At the commencement of the engagement which terminated so disastrously for the conspirators, the Count Vellini, whose impetuosity drove him to the front of the besiegers, had been struck down by a stroke from a sabre. He fell before the barriers were forced, and lay insensible among the dead and dying, until the termination of the conAict, when those who missed their friends came out to seek them. By some of these the body of Vellini was discovered. Finding life was not yet extinct, and knowing that Masoni, although taking no active part in the rebellion, was warm in his attachment to their cause, and that it would be impossible to keep the Count concealed in Sicily, they determined to convey him on board of the Victoria. This they accomplished. Vellini recovered, but his sanguine hopes were blasted by defeat, and his whole thoughts now centered in a desire of vengeance on Melazzo, the cause of his misfortunes.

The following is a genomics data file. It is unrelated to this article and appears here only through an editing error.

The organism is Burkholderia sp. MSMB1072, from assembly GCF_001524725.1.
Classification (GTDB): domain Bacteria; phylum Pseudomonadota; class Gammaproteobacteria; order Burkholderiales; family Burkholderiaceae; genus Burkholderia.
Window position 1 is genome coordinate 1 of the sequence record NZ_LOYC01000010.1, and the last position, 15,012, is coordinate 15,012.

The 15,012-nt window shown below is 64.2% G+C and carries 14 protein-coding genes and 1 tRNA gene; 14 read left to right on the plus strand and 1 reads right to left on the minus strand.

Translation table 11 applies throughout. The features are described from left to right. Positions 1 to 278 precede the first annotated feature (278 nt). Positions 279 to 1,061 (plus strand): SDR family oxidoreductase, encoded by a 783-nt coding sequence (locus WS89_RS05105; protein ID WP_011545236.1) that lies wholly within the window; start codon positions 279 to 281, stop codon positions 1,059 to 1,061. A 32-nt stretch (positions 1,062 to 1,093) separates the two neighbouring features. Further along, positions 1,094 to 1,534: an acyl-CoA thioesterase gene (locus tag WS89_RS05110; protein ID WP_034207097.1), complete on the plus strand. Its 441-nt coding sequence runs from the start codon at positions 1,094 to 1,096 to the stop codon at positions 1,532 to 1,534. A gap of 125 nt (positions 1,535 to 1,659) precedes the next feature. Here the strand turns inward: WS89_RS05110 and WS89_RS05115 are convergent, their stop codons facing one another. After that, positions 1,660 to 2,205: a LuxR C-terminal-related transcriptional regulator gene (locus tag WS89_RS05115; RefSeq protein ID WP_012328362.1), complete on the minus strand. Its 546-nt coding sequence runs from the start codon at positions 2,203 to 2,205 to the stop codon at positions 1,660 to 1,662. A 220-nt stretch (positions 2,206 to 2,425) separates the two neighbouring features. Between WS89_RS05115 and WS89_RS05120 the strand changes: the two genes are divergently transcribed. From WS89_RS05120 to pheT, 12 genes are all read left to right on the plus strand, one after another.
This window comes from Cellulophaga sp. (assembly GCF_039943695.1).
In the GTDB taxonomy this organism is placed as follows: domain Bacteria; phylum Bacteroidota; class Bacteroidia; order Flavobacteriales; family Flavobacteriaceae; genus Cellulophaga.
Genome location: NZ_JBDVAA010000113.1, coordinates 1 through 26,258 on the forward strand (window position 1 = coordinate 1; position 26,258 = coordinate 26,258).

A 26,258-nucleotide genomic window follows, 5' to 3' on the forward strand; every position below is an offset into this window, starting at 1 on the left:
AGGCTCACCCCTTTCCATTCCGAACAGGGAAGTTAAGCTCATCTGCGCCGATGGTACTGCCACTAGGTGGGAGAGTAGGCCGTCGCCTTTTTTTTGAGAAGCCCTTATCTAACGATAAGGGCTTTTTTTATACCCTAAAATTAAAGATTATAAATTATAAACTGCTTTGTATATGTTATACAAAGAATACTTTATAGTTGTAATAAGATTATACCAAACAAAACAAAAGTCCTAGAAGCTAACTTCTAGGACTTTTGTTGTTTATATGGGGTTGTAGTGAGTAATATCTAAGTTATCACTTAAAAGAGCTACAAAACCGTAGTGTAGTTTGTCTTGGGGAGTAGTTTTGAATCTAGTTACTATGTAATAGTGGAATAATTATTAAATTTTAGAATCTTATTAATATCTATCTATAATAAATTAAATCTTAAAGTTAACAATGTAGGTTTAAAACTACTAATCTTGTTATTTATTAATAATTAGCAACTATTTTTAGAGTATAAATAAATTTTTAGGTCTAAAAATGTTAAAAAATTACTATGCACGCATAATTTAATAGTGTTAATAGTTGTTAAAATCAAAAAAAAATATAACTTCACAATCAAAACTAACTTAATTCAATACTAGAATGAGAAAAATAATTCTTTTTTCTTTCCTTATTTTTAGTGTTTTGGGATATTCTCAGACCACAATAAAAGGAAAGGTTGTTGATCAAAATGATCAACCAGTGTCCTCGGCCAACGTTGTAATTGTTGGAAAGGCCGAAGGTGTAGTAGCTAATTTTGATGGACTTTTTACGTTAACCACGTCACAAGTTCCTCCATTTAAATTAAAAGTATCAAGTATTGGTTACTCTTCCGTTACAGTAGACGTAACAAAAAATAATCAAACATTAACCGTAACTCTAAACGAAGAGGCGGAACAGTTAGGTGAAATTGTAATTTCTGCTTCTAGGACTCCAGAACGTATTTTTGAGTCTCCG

In the prosecution of his scheme, the Duke had entrusted to Nousiate the charge of conducting Vitelli to the spot where a boat was previously to be provided to transport him on board Masoni's vessel. . At his request, the old man, as they left the prison, supplied him with a sword.

Fortunata was on board the Victoria, Vitelli was on his way to join her, and the plans of Melazzo were ripe for consummation. But the Count Vellini could not leave his native land—it might be foreverwithout one effort for revenge. With this view he left the vessel, and, landing without the city, proceeded towards Messina. As he approached the ruins of a building, destroyed during the late insurrection, he was aroused by the sound of smothered voices from within its walls. An indescribable impulse prompted him to enter.